Craig Bennett, showbiz reporter and Studio 10 presenter, rescues crabs from fish market crates and restaurant aquariums!
‘They think I’m crazy, but to me, it’s about empathy and compassion. Those restaurant aquariums, cruelly crammed with crabs, lobsters, abalone, and fish have always sent a foreboding chill down my spine.’
For as long as I can remember I’ve adored animals. Not just a passing faddish fascination, but a deep love, respect, and an almost spiritual connection. Even as a tot, I’d be fearlessly poking around the garden for spiders (not to kill, but to be enthralled by), and would stand in awe, eyes as big as saucers, breathless with excitement if I were lucky enough to spy a handsome blue tongue lizard sunning itself lazily on the side path.
And for as long as I can recall, I’ve had an abject hatred of those restaurant fish tanks. The sorry sight of beautiful but condemned marine life cowering in corners and awaiting an invariably ghastly, agonising death. Seeing those sentient creatures in such callous confines churns my stomach with immense pangs of sadness – so much so for years, I’ve made it a point not to look at the aquarium, thus avoiding any eye contact with those glorious beings on death-row.
Likewise, I find the fish market incontrovertibly upsetting. The sight of those plastic crates, their hapless cargo of constrained crustaceans frothing at the mouth, their curious eyes-on-stalks somehow seem to know of their fate and, to me, they exude an air of sadness and distress.
Maybe 20 years ago I took a stand. As Peter Finch’s character once thundered in the movie Network: “I’m as mad as hell, and I’m not going to take it anymore!” My inner animal liberator had been roused, and I first became a saviour for shackled shellfish whilst on a holiday in Bali.
Outside a beach-side seafood restaurant in Jimbaran was a box of glossy shelled crabs and live painted lobsters, their claws tied tightly with raffia, as they awaited the horror demise of being cleaved alive, doused in some garlicky butter, and tossed onto a BBQ. I was immediately and emotionally overwhelmed by a tsunami of sadness as I put myself in their place, trying to imagine the world through their eyes. Tied up, piled high in a crate, crabs ontop of crabs, claws being torn off in the pell-mell, all the while waiting to die.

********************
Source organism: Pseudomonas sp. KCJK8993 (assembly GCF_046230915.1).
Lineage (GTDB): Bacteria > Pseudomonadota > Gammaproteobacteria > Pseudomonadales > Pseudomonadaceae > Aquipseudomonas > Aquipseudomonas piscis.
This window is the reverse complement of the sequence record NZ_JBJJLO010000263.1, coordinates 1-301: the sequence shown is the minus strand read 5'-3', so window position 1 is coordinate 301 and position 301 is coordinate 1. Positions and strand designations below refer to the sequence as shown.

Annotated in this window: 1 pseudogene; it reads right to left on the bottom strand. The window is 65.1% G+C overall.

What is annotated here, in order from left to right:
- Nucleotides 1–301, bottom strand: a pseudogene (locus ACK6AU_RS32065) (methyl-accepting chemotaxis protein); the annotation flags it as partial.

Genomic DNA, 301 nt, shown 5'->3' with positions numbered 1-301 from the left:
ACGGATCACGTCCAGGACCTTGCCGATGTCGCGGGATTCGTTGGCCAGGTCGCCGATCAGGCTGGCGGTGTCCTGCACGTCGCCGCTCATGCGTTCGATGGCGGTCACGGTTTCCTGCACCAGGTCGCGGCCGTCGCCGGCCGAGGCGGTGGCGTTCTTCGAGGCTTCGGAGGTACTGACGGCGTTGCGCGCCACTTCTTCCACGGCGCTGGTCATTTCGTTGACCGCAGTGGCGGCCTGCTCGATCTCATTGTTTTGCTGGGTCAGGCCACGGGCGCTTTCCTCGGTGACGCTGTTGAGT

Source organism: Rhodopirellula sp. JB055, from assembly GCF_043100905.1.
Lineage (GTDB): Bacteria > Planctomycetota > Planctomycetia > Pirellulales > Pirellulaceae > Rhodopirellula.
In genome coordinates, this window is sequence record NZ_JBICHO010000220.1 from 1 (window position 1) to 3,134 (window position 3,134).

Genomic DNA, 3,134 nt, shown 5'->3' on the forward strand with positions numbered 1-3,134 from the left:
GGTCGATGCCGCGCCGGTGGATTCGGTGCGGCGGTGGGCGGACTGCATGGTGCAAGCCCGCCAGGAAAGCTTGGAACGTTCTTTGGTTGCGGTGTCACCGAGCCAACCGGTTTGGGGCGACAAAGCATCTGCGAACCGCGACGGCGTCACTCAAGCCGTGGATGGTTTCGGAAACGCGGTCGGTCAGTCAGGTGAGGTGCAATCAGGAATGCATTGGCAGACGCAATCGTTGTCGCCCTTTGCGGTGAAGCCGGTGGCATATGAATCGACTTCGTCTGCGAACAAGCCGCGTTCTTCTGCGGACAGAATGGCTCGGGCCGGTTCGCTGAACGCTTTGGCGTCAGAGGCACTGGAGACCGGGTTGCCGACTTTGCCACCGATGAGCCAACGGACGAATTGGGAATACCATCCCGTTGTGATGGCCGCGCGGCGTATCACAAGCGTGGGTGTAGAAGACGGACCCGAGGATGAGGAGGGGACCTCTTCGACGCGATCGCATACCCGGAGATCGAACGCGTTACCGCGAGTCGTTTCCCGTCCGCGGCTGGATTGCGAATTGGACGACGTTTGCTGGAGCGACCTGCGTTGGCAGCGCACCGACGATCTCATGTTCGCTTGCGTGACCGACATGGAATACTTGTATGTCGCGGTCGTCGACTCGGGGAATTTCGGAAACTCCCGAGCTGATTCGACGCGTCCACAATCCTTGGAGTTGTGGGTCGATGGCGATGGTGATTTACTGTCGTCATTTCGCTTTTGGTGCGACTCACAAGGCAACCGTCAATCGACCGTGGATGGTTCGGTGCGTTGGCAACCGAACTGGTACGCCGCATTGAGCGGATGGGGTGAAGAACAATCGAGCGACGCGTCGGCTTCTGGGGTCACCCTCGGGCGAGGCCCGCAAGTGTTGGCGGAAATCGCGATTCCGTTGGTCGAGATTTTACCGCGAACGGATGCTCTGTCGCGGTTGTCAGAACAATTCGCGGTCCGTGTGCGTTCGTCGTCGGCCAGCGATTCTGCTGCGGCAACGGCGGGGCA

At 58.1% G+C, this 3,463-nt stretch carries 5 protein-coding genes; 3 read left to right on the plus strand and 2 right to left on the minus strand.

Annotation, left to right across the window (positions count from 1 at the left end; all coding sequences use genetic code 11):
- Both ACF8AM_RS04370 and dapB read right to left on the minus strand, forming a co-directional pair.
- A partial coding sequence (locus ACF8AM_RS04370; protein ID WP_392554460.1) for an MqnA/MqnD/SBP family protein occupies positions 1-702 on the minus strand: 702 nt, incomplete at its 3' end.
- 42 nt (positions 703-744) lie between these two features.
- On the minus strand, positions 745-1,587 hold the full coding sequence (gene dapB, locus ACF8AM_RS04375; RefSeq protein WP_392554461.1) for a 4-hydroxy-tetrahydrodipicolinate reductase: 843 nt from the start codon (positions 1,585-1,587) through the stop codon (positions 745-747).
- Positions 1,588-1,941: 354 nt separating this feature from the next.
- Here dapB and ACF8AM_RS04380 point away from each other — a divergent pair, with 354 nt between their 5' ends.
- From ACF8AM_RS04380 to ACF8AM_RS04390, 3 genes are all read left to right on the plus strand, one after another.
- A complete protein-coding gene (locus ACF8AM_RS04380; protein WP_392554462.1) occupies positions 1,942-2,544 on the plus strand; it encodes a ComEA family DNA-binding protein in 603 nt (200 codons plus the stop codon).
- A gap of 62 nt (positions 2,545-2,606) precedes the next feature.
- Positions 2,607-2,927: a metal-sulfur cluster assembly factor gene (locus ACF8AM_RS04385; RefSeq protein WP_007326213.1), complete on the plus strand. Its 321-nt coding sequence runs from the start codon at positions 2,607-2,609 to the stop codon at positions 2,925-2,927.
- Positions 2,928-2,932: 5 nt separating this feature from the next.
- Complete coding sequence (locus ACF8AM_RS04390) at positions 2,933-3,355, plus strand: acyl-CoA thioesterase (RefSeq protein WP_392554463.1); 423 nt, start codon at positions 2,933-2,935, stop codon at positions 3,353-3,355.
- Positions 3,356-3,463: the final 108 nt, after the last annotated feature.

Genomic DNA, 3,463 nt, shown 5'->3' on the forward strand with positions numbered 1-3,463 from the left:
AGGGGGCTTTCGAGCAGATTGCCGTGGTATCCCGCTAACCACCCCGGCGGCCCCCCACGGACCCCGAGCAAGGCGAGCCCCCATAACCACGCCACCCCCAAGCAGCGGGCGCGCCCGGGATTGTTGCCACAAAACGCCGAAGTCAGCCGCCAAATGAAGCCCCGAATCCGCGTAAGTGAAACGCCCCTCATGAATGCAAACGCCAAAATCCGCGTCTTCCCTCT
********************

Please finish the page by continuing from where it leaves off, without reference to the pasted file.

I bought what was left of the crabs and the last remaining few sorry looking lobsters, snipped off their claw cuffs and released them into the Indian Ocean. For me, that was the start of an occasional crusade. Whenever the circumstance was right, and when I had the money, I’d buy up what crabs I could afford from restaurant fish tanks and fish market crates and release them back into the wild.
The Sydney fish markets are opposite Channel 10’s studios in Pyrmont, and when I’m a little flush with funds, I’ll wander over after the show and buy some local mud crabs, which I release into mangroves near where I live. It’s always hard to look into those crates and select which crabs are to be saved but, unfortunately, I’m not Warren Buffett this week and therefore I can only do what I can afford.
Interestingly, as I chat to the fishmongers about buying crabs for release, invariably they’ll say I’m not alone. Some compassionate people regularly come in and buy up entire boxes of crustacea with the intent on letting them go free. My heart sings like Dame Joan Sutherland in full flight when I hear of such kindness.
There’s a local Chinese restaurant I frequent, and when I see a lone surviving crab sitting forlornly in a tank, I’ll buy it and let it go. I find immeasurable joy in snipping the claw restraints and gently returning the crabs back into the sea. Usually, they are so traumatised by all that’s gone on, they are momentarily stunned, barely moving, playing dead. Then, as freedom dawns on them, their antennules excitedly swing into action, their eyes dart about and they make a dash for the mangrove roots or bury themselves into the muddy bottom of the estuary.
For me, there is no bigger smile to be had than making some kind of positive change – no matter how small, and for attempting to help a sentient creature find freedom from what was a completely inhuman yet human imposed hell. And in this often challenging and crazy world, it’s a nice feeling to be able to smile the good smile.